Review: 2013 Dodge Dart

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Chrysler Dusts Off Classic Nameplate, Mixes It With Some Italian Brio

Words and Photos by Lee Bailie

2012-08-07 11-33-56 393
I readily admit I’m not a big fan of recycling brands from a bygone era and attaching them to new products. The reason is simple – if the old car wasn’t exactly a classic, it can be difficult for the new vehicle to overcome such negative baggage. Heck, even if the original was an all-time great, the new model could end up being crushed under the weight of expectation.

Automakers often, in my view, underestimate the downside risk until it’s too late – anyone think Ford is in a hurry to revive the Thunderbird again anytime soon?

I bring this up because Chrysler Canada rolled out copies of the all-new 2013 Dodge Dart compact for the media to sample in Toronto earlier this month. The Dart replaces the very average Dodge Caliber in the company`s lineup.

In its previous life, the original Dart was a pretty decent car for Chrysler during its 1960-76 production run. The front-engine, rear-wheel drive Dart featured a number of trim, engine and body styles that could be configured to suit just about every taste from mild to wild. 2012-08-07 11-41-33 72

Unlike its predecessor, the new Dart drives the front wheels and has some fairly exotic Italian DNA thanks to Chrysler’s marriage to Fiat. Based on a lengthened and widened version of the Alfa Romeo Giulietta, the North American Dart is a four-door sedan (the Giulietta is sold as a five-door hatchback in Europe) with three different 16-valve, four-cylinder engines – a 1.4-litre Multiair turbo along with two-litre and a 2.4-litre variants – and three different six-speed transmissions – manual, automatic and dual-clutch automatic – the latter of which is only available with the 1.4-litre turbo.

Chrysler Canada brought several Rallye-trimmed models equipped with six-speed manuals to the drive program along with a couple of higher-end Limited models with six-speed automatics. The Rallye comes with the turbo engine while the Limited features the naturally-aspirated two-litre powerplant. The 2.4 will be available later this fall according to Chrysler.


2012-08-07 08-57-04 474Sliding behind the wheel of the Dart (and this is true of both the Rallye and Limited models I drove), I'm struck by how well-appointed and rich it feels. Compared to the crude and cheap interiors of the Caliber, the Dart is downright luxurious.

The quality of the trims in both models represent a huge step forward for Chrysler – often a sore point across the company’s product lines – and give the distinct impression of being in a much more expensive car. The plastics may not be the most expensive, but they feel nice, look good and, combined with the leather-wrapped wheel and chrome-finished accents, make for a very inviting interior space. The leather seats in the Limited are quite comfy, but the cloth seats in the Rallye hold this writer in place just fine as well.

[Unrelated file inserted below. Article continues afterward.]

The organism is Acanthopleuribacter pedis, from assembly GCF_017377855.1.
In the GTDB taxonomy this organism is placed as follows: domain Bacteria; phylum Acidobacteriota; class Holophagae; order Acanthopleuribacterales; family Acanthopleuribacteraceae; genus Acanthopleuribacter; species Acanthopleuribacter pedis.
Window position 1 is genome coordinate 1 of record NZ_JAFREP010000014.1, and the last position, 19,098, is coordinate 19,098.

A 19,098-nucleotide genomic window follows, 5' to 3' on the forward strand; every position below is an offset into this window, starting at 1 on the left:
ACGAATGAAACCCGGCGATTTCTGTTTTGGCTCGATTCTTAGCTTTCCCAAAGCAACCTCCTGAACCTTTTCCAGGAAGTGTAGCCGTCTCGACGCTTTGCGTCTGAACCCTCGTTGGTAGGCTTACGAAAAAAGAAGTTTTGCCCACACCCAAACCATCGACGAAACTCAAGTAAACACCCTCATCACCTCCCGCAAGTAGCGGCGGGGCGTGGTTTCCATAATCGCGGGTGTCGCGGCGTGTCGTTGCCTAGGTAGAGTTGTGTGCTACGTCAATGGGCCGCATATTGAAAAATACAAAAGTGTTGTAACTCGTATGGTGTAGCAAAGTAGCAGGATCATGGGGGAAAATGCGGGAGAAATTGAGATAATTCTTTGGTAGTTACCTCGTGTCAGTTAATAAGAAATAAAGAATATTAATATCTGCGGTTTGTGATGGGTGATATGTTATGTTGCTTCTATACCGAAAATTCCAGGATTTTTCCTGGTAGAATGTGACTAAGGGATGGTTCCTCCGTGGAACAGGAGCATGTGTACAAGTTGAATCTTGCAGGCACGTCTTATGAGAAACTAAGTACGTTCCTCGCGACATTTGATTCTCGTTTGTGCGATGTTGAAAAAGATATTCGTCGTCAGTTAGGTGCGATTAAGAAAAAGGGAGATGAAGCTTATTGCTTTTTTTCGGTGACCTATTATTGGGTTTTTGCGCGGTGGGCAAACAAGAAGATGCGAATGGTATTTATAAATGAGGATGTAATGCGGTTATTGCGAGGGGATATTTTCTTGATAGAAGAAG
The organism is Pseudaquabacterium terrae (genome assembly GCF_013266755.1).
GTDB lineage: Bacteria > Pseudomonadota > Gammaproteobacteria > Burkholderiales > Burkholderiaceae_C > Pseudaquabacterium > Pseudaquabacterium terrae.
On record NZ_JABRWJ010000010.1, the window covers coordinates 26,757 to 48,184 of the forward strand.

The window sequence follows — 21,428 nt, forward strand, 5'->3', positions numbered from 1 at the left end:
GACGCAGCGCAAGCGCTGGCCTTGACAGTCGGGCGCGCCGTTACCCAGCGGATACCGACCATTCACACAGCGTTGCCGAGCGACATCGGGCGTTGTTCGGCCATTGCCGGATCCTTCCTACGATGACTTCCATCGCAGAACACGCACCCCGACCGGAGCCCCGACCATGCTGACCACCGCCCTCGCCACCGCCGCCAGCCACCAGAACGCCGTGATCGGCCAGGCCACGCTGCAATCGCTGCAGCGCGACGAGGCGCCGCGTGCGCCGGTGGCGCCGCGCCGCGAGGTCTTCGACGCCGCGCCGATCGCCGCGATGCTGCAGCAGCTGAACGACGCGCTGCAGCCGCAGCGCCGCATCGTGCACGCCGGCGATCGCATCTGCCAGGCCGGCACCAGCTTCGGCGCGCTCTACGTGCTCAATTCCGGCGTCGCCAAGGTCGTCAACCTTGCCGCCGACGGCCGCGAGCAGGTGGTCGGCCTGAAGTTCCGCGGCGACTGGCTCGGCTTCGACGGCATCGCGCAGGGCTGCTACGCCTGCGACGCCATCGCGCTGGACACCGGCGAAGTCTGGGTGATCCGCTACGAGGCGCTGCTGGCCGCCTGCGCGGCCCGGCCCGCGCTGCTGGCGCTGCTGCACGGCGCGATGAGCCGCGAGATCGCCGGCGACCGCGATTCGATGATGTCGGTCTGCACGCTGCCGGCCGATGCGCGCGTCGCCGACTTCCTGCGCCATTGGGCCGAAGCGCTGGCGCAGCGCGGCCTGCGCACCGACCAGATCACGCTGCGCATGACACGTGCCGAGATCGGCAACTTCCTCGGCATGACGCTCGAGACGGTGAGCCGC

Despite both testers having a massive 8.4-inch infotainment/navigation screen (officially called the Uconnect media centre) located in the centre of the dash, the Dart’s interior doesn’t present too much in the way of distraction. The centre stack HVAC knobs and switches are few in number and their functions present no mystery.

On the public roads in suburban Toronto, both Dart models acquit themselves well. Given my general preference for manual transmissions, the driving experience is more enjoyable with the Rallye-equipped versions, but I also find the Limited to be quite pleasant to drive, both at speed and in stop and go traffic.

2012-08-07 10-56-02 642Both models are relatively quiet – even under hard acceleration – and deliver a composed and smooth ride over all but the bumpiest and beat-up stretches of tarmac. Shifting requires just the right amount of effort and the steering provides nice feedback without feeling overboosted.

In all, the Dart’s driving dynamics are impressive – sporty enough for the compact class, yet not a pocket racer by any means – as is the manner in which Chrysler has packaged it. The Dart definitely has the Dodge family resemblance thanks to various styling cues (cross hair grille, rear-end treatment borrowed from the Charger) but, compared to the cars it will be competing against (Honda Civic, Mazda3, Toyota Corolla et al), it’s best to stand out.

Starting at just under $16,000 and topping out at just under $24,000 with numerous configurations available thanks to a pile of engine, transmission, wheel and colour options, there’s likely to be a Dart to suit just about every taste.

Come to think of it, maybe there is no mystery behind the name choice.

2013 Dodge Dart

Price range

$15,995 - $23,995

Available engines

1.4 litre turbocharged four cylinder, 2.0 litre four cylinder, 2.4 litre four cylinder

Horsepower / Torque

1.4- 160 hp / 184 lb-ft, 2.0- 160 hp / 148 lb-ft, 2.4- 184 hp / 171 lb-ft



Available transmissions

6-speed manual, 6-speed automatic, 6-speed DDCT

Fuel economy ratings

1.4 (6-speed manual)- 7.4 / 4.9 L/100 km; 38 / 58 mpg (city / hwy.), (6-speed DDCT)- 7.4 / 5.3 L/100 km; 38 / 53 mpg (city / hwy.); 2.0- (6-speed manual)- 8.1 / 5.4 L/100 km; 35 / 52 mpg (city / hwy.), (6-speed auto.)- 8.7 / 5.8 L/100 km; 32 / 49 mpg (city / hwy.); 2.4- (6-speed manual) - N/A, (6-speed auto.) – N/A

Notable options

8.4-inch Uconnect touchscreen media centre, 17-inch Hyper-Black Aluminum Wheels (Rallye)*

* pricing not yet available

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